50 Years: Dan Gritsko's Unforgettable Visit To Arlington National Cemetery
WorldStrides is celebrating 50 years as the leader in student travel by sharing the stories that have shaped our company’s past and will propel us into the future. Throughout the year, we will highlight stories from our history, many of the people who have made us what we are today, and some of the special ways travelers have been impacted by their experiences in our blog series, 50 Years of WorldStrides Stories.
Dan Gritsko serves as WorldStrides‘ Director of Christian Discoveries programs and has been a part of the WorldStrides team for 25 years. While working as a Course Leader in 2009, he had a memorable, moving experience with a Christian Discoveries group visiting Washington, D.C. In his own words, Dan shares a story he will never forget.
One of the ways that I have served students and teachers over my 25 years of working at WorldStrides is by being a course leader. In March 2009, I was leading a Christian Discoveries group that I have known for many years. The group had two buses, and the school did not have a wreath laying at the Tomb of the Unknown Soldier. We did have a wreath so they would be able to do a wreath laying at the Challenger Memorial, however.
That day at Arlington I asked Marsha, my friend and the school administrator, if she would like to do the wreath laying at the Challenger Memorial, or would she rather go to Section 60 where they were burying soldiers killed in Iraq and Afghanistan. Although I had never done it before, I suggested to her that I thought it might be more meaningful place to do it. She wanted to give Section 60 a try.
We then walked the group near that area of the cemetery and I stopped to explain to the students what we were about to do. I told them that we were going to place a wreath in honor of those who have died serving our country in Iraq. I also told them that they needed to be very respectful in this part of the cemetery as it had many fresh graves. Section 60, at the time, was full of very recent graves and you see 2005, 2006, 2007, etc.
We went to the area and I had them wait while I went searching for a particular grave. I was looking for the grave of Ross McGinnis who is buried in that section. He is one of four Medal of Honor recipients from the war in Iraq, and also featured in our Christian Discoveries Journal. As I hunted around, I was unable to locate his grave. This part of the cemetery had many more graves than when I had last been there the summer before. As I continued to look around, I noticed a well-dressed couple standing at a grave. I cannot recollect exactly what went through my mind, but I approached them and asked them if this was the grave of their son.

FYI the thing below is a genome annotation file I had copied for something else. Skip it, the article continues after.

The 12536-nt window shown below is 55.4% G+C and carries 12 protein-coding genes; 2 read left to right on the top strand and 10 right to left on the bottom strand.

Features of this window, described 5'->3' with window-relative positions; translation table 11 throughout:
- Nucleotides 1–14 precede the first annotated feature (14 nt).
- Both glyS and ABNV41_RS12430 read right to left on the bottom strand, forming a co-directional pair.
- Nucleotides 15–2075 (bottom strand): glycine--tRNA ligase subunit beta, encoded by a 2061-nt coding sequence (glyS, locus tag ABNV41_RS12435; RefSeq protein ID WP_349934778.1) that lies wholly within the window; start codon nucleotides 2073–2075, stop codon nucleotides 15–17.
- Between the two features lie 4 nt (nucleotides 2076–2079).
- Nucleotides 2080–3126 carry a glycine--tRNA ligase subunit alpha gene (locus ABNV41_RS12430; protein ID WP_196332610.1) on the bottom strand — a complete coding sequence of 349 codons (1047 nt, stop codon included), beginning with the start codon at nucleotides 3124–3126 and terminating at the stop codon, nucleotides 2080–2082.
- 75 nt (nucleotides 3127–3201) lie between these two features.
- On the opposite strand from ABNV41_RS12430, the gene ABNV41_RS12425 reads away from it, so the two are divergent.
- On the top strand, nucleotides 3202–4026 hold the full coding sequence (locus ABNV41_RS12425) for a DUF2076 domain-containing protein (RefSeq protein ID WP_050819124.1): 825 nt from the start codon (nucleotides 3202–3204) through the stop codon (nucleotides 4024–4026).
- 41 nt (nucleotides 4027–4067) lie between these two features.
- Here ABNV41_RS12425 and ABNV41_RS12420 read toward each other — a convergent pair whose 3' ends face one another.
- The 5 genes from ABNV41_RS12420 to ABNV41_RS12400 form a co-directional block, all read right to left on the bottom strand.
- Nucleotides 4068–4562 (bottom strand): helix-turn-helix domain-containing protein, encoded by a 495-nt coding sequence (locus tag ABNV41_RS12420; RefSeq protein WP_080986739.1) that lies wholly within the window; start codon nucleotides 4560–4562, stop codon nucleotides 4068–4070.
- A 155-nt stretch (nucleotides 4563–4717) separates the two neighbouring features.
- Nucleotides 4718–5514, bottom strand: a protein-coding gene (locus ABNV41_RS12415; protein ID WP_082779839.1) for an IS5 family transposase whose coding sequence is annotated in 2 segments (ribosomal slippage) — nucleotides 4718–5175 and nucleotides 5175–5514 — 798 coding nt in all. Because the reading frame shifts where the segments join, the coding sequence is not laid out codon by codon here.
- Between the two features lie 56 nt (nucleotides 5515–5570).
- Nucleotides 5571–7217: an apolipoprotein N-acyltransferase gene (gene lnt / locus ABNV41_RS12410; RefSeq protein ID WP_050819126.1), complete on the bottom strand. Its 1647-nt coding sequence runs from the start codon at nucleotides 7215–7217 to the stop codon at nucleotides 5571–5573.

They answered yes.
I explained that I was with a group of students who had come to this section of the cemetery to place a wreath in honor of the soldiers who died serving in Iraq and Afghanistan. I asked if it would be okay to place the wreath at the grave of their son. The father said yes and the mother started crying. I asked them if we could pray for them and if they would like to tell us about their son. Again, they said yes.
I went over to my group, trying to compose myself. I explained to them, by saying, “If you look over there, you see that Mom and Dad. They are standing at the grave of their son. They have agreed to allow us to go and place a wreath on his grave and to have us pray for them. They are going to also tell us about their son, Daniel.”
I brought the group over to the grave, all 74 of them.
Mr. Bennett, the father, told us how his son Daniel didn’t like school but had wanted to be a soldier. He had been a Marine who served in Iraq, came home, and then went to serve in Afghanistan. He had been a Marine for 2.5 years and was killed the preceding October in Afghanistan. There weren’t many dry eyes among us at that point.
After he finished speaking, one of the teachers prayed a very sweet prayer for them. At that point, I had an idea that we might want to sing a song but in that hushed silence there was no way I was going to suggest it. The school administrator went over to the other course leader and asked him to lead us in song as he has a really good voice. We sang, “God Bless America.” After the song, it felt like we were at a memorial service. I wasn’t sure what to do so I slowly walked about 20 yards away and waited.
At that point, students and parents began to go up to Mr. and Mrs. Bennett, hug them, and pray for them one or two at a time. After a while, the group met me and we walked a couple hundred yards away. I stopped the group and asked them if they had anything they wanted to say. One of the teachers said that when I first walked away to look for the original grave, she had noticed the Bennetts and prayed that I would notice them. A student also shared the same thing. God did answer their prayers. The group was deeply touched by our time at the cemetery and also had an opportunity to bring comfort to the Bennetts. The school got the Bennetts’ address and made contact with them after the trip.
This was what I refer to as a “God moment.” A time where things were ordered in a way that we could never have set up. As we left the area, I kept looking back every so often. Mr. and Mrs. Bennett were still standing at Daniel’s grave. It stands as a reminder to me of their loss of a dear son, but also of a small way that we were able to bring them comfort.
While we can take no credit for how all of this happened, it was one of the most moving things I have ever been a part of in my years of working at WorldStrides. Yet, in a larger sense, it was also part of the ‘tapestry’ of amazing things that can happen when young people step out of the classroom to experience the world around them.
Learn more about our Christian Discoveries programs.